Cites 75,000 pregnant women and risks of gender-based violence
27 March 2019 - As assessments continue to determine the extent of damage and needs following Cyclone Idai, UNFPA, the United Nations Population Fund, says there is an urgent need to protect women, who bore the brunt of the storm as they tried to save their households and livelihoods. “We are worried it is a race against time to provide women and adolescent girls, especially those who are pregnant and lactating, with lifesaving sexual and reproductive health services, said Andrea Wojnar, the UNFPA Representative in Mozambique.
“We estimate over 75,000 cyclone-affected women are pregnant, with over 45,000 live births expected in the next six months, and 7,000 of those could experience life threatening complications,” she said.
After touring several affected facilities and communities in Dondo District of the hard-hit Sofala Province, Ms. Wojnar said she was “devastated to see young girls in labour in maternity wards with enormous holes in the roof, and maternity nurses and their families living in tents in muddy areas next to devastated clinics”.
“With at least 35 health facilities fully or partially destroyed, and health workers themselves left homeless or stricken, we are working around the clock with the Government and other partners to restore basic maternal and child healthcare,” said the UNFPA Representative.
As part of the revised UN humanitarian response plan for Mozambique, UNFPA is appealing for more than 9 million USD to provide reproductive health supplies and services to ensure safe birth, prevention and treatment of sexually transmitted infections, voluntary contraception, and rape treatment. Prevention and response to gender-based violence is also a priority.
“The risk of exploitation and sexual violence increases when women and girls are dislocated from their communities and regular support and protection systems break down,” said Ms. Wojnar. “Many do not have safe places to sleep or go to the latrine. When they lack food and basic necessities, women and girls can fall prey to predators and opportunists.”
In response to rising risks of violence, UNFPA is working to establish safe spaces for women and girls, “where they can go for information, psychosocial support, and referrals to medical and legal services, especially if they have been assaulted or victimized,” stressed Ms. Wojnar.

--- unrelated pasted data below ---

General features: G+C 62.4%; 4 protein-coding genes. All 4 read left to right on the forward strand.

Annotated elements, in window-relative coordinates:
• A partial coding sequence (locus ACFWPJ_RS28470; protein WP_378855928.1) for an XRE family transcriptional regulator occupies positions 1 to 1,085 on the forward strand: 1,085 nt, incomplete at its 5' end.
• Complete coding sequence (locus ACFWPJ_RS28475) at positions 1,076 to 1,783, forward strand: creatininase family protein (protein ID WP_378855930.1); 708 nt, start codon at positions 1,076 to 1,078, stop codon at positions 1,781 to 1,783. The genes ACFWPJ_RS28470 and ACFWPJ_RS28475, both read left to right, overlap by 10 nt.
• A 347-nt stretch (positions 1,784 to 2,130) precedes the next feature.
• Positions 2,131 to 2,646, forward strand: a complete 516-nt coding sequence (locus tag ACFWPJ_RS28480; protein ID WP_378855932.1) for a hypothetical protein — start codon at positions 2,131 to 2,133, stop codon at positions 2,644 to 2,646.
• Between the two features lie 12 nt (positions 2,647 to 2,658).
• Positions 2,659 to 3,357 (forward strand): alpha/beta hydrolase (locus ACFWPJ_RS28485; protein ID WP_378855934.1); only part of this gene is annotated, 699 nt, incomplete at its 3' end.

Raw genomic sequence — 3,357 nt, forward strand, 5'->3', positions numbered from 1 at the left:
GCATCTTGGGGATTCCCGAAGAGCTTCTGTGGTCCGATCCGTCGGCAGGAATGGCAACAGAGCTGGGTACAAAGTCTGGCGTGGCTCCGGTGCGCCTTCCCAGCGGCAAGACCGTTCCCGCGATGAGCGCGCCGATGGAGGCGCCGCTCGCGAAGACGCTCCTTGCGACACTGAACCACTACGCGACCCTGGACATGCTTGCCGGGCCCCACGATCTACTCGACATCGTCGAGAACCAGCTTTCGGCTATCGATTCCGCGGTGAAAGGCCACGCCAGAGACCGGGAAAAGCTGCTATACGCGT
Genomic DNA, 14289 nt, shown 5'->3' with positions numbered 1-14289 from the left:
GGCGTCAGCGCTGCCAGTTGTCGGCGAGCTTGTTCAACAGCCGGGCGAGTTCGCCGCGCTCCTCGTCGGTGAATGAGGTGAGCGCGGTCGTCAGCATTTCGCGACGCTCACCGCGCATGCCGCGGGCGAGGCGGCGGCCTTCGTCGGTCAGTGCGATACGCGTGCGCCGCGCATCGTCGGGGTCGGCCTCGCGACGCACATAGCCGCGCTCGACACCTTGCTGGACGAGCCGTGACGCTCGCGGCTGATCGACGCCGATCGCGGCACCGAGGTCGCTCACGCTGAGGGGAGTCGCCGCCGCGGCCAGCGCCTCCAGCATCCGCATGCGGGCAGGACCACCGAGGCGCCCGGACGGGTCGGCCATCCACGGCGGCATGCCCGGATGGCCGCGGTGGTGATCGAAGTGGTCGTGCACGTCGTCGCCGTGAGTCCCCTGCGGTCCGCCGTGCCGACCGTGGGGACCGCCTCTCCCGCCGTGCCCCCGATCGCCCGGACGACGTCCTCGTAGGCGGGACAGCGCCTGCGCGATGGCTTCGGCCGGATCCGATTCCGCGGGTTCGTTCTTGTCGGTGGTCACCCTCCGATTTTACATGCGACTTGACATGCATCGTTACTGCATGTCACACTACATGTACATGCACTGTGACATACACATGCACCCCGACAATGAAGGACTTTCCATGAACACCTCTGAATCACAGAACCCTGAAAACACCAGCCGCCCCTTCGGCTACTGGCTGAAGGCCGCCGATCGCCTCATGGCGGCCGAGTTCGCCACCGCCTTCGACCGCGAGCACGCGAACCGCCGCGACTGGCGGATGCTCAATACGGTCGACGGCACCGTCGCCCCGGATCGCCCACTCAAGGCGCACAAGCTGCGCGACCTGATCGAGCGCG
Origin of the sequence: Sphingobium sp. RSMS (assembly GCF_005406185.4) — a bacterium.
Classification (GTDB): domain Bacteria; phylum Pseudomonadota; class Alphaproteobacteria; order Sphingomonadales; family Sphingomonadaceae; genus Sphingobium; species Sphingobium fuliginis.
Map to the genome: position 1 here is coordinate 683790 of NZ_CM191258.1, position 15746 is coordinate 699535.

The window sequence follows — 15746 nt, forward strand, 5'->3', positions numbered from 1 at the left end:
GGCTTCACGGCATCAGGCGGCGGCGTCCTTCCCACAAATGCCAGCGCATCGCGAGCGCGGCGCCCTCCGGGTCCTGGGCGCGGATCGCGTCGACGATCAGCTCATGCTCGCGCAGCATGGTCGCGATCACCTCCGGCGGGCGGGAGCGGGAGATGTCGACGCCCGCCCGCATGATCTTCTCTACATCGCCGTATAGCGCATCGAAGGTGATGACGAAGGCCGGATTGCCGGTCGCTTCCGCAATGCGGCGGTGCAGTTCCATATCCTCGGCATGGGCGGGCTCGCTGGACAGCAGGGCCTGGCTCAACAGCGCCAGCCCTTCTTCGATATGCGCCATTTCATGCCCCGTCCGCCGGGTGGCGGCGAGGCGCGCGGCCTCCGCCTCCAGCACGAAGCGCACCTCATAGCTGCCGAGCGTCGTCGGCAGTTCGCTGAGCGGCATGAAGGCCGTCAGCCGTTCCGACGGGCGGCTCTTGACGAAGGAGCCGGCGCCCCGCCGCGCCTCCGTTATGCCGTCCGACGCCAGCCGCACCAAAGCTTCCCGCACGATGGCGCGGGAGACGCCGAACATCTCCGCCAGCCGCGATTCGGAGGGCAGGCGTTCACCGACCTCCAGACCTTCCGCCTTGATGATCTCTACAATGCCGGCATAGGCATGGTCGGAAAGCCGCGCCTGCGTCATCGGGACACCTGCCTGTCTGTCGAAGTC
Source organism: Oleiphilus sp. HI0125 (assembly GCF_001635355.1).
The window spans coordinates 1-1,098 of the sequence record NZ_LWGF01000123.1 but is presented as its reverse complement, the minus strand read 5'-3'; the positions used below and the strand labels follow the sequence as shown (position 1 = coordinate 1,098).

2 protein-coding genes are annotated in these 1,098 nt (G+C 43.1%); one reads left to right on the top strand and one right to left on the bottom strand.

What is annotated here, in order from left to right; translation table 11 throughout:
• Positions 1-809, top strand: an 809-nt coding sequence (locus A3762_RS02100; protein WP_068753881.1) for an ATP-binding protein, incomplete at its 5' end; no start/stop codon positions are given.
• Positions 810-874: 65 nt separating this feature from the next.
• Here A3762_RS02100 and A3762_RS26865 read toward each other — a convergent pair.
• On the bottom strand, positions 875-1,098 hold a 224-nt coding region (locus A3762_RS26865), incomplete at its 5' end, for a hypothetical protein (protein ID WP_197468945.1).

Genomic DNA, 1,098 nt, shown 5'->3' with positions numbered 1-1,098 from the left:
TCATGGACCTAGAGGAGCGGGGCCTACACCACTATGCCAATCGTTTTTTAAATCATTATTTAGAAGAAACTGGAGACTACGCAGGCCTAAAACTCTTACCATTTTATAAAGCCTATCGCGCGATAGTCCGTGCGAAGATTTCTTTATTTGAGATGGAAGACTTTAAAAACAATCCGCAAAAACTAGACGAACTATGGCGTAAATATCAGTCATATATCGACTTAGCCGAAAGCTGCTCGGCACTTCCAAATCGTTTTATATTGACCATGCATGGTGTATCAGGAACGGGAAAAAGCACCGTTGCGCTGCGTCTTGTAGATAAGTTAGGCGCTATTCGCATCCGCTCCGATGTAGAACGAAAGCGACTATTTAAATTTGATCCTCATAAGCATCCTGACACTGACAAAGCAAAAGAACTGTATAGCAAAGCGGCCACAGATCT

“We are also distributing ‘dignity kits’ that contain sanitary pads, underwear, African cloth for clothing, soap, toothbrush and toothpaste, and a security whistle”, she said. “All are very basic items, but ones that uphold women's dignity through hygiene and safety.”
Highlights of UNFPA planned response
Coordinate sexual reproductive health sub-sector, map SRH partners’ presence and contributions and service gaps
Deploy maternal health nurses to 34 temporary facilities to provide SRH services to estimated 150,000 women and adolescent girls, including safe delivery, antenatal care, postnatal care, family planning, HIV/STI prevention, newborn care, clinical management of rape, post-abortion care to save lives
Procure reproductive health kits, medicines, supplies for 34 health facilities and provincial/district hospitals
Distribute clean delivery and newborn kits to 10,000 mothers
Deploy community health/youth volunteers for awareness raising on health issues such as family planning, HIV/STI prevention, and danger signs during pregnancy.
Establish referral pathways for integrated SRH/GBV services
Ensure adolescent sexual reproductive health through mobile clinics
Deploy SURGE personnel and recruit national staff to coordinate and implement UNFPA´s response in SRH
Gender-Based Violence Prevention and Response
Co-lead with UNHCR protection cluster and lead GBV sub-cluster under UN Inter-Agency Coordination Group
Establish women-friendly spaces (WFSs) open to all women and girls, offering information, group activities, psychosocial support, and referrals along with private spaces for GBV case management
Provide dignity kits to 50,000 women and girls with items specific to their hygiene and protection needs to increase their mobility to access life-saving services
Train GBV service providers on guiding principles, referrals, case management, psychosocial care
Mobilize youth and raise community awareness on GBV prevention through targeted outreach to men, women, boys and girls
Deploy and recruit SURGE personnel and recruit national staff to implement UNFPA response in GBV
For more information:
Andrea Wojnar, UNFPA Representative